Their mistake is that they are including their “delayed spendings” in their savings figures, probably without even realizing.

To us, this shows that people do not understand the difference between savings and delayed spendings, and that the average person is spending way more than they think they are.

Cutting Back – The Easy Wins

If you’re spending more than the average household at your age and want to do something to address that, you might be tempted to go for the low hanging fruit: subscriptions, holiday budget, coffees, day trips out and so on.

But as we’ve seen, these are unlikely to be a significant part of your total spend. And, your Netflix subscription and holiday plans are probably the things that help you get through the working week with your sanity intact.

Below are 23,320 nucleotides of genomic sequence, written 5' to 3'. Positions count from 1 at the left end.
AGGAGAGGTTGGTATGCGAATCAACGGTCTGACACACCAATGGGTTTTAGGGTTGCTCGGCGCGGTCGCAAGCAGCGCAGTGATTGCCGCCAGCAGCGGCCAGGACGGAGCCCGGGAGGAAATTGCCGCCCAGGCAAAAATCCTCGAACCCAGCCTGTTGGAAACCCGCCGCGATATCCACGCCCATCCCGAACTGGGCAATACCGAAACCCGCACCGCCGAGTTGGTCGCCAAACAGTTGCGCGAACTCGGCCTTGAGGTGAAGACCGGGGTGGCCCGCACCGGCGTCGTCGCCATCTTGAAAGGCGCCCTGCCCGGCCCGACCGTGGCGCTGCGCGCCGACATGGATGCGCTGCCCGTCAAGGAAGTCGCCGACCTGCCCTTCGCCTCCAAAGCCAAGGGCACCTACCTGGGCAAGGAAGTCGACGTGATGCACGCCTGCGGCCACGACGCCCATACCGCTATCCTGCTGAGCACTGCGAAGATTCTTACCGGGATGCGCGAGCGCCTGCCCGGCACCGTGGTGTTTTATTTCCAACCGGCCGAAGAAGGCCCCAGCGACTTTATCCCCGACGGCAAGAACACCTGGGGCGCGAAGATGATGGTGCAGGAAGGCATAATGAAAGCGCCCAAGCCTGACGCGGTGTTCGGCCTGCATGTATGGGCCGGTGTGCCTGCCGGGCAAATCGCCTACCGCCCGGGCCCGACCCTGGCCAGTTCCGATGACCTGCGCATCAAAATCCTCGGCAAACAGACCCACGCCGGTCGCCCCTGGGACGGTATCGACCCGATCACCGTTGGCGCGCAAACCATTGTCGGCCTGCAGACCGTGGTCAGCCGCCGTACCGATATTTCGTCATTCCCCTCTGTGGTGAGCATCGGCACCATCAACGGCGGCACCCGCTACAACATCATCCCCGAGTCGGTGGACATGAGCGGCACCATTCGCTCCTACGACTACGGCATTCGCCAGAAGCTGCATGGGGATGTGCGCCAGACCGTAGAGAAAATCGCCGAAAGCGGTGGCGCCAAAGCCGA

Instead, to make the biggest impact on your monthly spending you might want to make just 3 simple changes.

The Big 3 Life Expenses

Looking back at the first chart, there are 3 obvious categories that arguably have the least impact on your overall daily happiness, and yet cost the most money: Housing, Food, and Cars. If you want to reduce your spending, these are the main areas to focus on.

Major Life Expense #1 – Housing

Housing is likely to be your biggest expense, and here’s the averages broken down by subcategory and age group:

For a 30-49 year old household it comes to over £1,000 a month.